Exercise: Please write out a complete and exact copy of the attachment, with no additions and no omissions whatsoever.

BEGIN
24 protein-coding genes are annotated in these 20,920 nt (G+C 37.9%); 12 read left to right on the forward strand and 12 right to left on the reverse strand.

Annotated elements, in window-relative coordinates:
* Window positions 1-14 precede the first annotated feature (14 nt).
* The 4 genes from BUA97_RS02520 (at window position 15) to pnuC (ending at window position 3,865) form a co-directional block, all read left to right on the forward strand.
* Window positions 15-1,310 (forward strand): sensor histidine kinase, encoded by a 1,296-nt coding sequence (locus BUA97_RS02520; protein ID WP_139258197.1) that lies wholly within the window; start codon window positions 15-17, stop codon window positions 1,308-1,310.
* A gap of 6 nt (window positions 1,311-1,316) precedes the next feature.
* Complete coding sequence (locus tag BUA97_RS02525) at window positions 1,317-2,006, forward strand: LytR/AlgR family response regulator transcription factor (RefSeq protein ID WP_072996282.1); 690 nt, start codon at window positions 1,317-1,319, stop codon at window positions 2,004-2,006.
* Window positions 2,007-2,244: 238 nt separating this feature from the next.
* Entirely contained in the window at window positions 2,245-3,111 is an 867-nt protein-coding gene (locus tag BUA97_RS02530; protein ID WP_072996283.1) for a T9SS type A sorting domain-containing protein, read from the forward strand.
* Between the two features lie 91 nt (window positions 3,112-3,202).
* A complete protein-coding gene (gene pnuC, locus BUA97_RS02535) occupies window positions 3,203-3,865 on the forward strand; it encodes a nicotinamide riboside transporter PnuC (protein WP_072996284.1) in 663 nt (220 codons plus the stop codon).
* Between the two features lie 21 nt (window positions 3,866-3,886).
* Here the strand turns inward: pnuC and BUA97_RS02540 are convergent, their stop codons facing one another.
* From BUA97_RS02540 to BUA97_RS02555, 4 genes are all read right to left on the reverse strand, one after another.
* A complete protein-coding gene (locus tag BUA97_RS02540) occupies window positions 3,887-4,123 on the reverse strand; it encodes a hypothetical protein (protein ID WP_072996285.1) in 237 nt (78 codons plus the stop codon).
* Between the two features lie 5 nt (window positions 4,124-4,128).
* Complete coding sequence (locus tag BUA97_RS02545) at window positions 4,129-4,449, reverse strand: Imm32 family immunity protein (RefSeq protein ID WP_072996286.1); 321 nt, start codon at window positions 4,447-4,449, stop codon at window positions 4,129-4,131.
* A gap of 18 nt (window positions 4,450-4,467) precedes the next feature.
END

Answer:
24 protein-coding genes are annotated in these 20,920 nt (G+C 37.9%); 12 read left to right on the forward strand and 12 right to left on the reverse strand.

Annotated elements, in window-relative coordinates:
* Window positions 1-14 precede the first annotated feature (14 nt).
* The 4 genes from BUA97_RS02520 (at window position 15) to pnuC (ending at window position 3,865) form a co-directional block, all read left to right on the forward strand.
* Window positions 15-1,310 (forward strand): sensor histidine kinase, encoded by a 1,296-nt coding sequence (locus BUA97_RS02520; protein ID WP_139258197.1) that lies wholly within the window; start codon window positions 15-17, stop codon window positions 1,308-1,310.
* A gap of 6 nt (window positions 1,311-1,316) precedes the next feature.
* Complete coding sequence (locus tag BUA97_RS02525) at window positions 1,317-2,006, forward strand: LytR/AlgR family response regulator transcription factor (RefSeq protein ID WP_072996282.1); 690 nt, start codon at window positions 1,317-1,319, stop codon at window positions 2,004-2,006.
* Window positions 2,007-2,244: 238 nt separating this feature from the next.
* Entirely contained in the window at window positions 2,245-3,111 is an 867-nt protein-coding gene (locus tag BUA97_RS02530; protein ID WP_072996283.1) for a T9SS type A sorting domain-containing protein, read from the forward strand.
* Between the two features lie 91 nt (window positions 3,112-3,202).
* A complete protein-coding gene (gene pnuC, locus BUA97_RS02535) occupies window positions 3,203-3,865 on the forward strand; it encodes a nicotinamide riboside transporter PnuC (protein WP_072996284.1) in 663 nt (220 codons plus the stop codon).
* Between the two features lie 21 nt (window positions 3,866-3,886).
* Here the strand turns inward: pnuC and BUA97_RS02540 are convergent, their stop codons facing one another.
* From BUA97_RS02540 to BUA97_RS02555, 4 genes are all read right to left on the reverse strand, one after another.
* A complete protein-coding gene (locus tag BUA97_RS02540) occupies window positions 3,887-4,123 on the reverse strand; it encodes a hypothetical protein (protein ID WP_072996285.1) in 237 nt (78 codons plus the stop codon).
* Between the two features lie 5 nt (window positions 4,124-4,128).
* Complete coding sequence (locus tag BUA97_RS02545) at window positions 4,129-4,449, reverse strand: Imm32 family immunity protein (RefSeq protein ID WP_072996286.1); 321 nt, start codon at window positions 4,447-4,449, stop codon at window positions 4,129-4,131.
* A gap of 18 nt (window positions 4,450-4,467) precedes the next feature.